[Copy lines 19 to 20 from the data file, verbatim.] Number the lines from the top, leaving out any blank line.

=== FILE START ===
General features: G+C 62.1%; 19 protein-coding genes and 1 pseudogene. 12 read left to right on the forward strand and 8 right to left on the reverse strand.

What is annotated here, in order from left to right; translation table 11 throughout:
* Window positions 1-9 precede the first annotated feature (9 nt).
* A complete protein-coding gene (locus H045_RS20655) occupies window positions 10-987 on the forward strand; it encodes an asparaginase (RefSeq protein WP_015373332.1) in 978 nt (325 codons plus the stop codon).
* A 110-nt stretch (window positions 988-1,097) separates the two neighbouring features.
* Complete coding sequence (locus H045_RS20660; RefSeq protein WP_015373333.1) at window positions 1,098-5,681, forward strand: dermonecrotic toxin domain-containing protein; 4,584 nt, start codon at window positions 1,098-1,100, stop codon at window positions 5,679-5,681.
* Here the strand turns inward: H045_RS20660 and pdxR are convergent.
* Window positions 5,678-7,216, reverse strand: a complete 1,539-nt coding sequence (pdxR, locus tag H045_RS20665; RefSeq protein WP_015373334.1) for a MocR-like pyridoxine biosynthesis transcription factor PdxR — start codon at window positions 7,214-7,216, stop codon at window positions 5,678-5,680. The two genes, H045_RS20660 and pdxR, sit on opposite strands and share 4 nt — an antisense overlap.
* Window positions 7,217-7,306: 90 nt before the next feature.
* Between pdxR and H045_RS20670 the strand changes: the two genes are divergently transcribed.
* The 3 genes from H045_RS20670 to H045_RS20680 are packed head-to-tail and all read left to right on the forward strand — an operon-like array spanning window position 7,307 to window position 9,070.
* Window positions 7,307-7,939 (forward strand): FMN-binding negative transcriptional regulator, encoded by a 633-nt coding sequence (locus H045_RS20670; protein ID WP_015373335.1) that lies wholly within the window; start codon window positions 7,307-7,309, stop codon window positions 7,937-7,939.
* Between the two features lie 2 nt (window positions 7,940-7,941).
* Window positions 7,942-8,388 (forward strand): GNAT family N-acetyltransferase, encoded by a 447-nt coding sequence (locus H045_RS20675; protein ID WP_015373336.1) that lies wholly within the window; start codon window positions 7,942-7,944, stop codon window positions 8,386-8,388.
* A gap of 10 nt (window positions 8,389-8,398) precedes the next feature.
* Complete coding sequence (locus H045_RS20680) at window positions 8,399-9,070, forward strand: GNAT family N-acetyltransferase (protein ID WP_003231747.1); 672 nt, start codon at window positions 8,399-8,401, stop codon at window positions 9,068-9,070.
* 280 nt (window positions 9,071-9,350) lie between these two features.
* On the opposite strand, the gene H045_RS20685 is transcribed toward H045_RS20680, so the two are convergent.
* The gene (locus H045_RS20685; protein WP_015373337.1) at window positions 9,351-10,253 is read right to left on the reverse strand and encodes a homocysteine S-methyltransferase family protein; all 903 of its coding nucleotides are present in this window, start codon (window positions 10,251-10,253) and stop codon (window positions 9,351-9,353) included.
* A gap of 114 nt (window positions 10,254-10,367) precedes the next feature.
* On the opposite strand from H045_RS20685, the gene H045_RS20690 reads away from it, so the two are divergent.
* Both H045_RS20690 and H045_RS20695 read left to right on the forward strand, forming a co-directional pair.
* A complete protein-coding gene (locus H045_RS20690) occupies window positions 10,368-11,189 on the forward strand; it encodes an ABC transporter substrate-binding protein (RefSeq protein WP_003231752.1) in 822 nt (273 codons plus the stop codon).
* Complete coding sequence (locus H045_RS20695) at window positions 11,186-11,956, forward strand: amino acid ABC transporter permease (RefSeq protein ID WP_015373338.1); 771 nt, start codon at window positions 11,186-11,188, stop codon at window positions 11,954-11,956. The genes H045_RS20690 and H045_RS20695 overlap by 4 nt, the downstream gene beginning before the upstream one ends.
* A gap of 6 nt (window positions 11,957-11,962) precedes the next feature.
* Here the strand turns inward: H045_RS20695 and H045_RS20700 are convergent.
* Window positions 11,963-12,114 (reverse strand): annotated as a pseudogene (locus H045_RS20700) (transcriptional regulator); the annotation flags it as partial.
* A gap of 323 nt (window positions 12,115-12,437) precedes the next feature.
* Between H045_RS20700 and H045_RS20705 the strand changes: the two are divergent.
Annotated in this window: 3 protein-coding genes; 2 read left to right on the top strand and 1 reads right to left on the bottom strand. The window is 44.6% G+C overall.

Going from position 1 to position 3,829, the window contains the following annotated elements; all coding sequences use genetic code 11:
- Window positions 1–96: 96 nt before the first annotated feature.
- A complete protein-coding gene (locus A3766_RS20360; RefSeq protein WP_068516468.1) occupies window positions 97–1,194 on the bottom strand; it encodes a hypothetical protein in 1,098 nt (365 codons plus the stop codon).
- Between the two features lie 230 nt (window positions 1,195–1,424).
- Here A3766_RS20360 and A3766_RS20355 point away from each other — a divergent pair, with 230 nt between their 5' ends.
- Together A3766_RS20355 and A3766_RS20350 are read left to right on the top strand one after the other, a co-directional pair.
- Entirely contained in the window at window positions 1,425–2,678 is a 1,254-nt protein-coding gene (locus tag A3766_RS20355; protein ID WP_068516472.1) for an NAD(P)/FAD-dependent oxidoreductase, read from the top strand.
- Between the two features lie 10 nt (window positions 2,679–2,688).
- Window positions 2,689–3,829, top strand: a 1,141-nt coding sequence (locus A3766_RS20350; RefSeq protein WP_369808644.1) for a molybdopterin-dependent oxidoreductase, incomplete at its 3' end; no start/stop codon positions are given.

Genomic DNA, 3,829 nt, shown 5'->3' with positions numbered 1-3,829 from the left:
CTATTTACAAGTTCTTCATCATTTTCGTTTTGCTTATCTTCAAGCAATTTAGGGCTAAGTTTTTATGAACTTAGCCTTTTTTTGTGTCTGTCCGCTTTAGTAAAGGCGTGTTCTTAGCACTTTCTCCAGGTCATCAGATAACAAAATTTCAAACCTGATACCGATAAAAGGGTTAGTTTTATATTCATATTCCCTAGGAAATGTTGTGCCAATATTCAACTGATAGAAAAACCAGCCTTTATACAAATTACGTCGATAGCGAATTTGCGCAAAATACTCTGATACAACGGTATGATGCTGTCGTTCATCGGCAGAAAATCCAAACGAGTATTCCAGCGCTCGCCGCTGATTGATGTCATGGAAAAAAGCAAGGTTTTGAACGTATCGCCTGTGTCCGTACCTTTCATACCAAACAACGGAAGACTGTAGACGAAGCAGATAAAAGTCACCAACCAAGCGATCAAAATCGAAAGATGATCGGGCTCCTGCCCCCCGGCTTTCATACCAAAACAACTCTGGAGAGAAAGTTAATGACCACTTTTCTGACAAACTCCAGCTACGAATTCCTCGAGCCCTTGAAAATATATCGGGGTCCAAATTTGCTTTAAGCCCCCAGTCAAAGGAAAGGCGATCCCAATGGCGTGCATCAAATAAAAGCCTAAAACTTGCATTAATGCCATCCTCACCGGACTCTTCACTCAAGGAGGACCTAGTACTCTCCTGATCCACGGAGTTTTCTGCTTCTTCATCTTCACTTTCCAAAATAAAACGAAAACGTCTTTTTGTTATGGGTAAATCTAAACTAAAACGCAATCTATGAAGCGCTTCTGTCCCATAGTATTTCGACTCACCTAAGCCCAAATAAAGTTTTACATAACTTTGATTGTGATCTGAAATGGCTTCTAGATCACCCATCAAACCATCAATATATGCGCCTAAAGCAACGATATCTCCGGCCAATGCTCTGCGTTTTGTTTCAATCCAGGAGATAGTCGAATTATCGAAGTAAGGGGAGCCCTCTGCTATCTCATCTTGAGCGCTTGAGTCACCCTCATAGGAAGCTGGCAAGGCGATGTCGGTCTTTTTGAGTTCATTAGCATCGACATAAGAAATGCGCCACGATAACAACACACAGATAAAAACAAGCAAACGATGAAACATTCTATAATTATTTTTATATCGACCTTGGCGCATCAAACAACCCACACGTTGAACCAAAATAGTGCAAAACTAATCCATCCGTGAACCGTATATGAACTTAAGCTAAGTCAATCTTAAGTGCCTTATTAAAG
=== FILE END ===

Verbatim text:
* The gene (locus H045_RS20685; protein WP_015373337.1) at window positions 9,351-10,253 is read right to left on the reverse strand and encodes a homocysteine S-methyltransferase family protein; all 903 of its coding nucleotides are present in this window, start codon (window positions 10,251-10,253) and stop codon (window positions 9,351-9,353) included.
* A gap of 114 nt (window positions 10,254-10,367) precedes the next feature.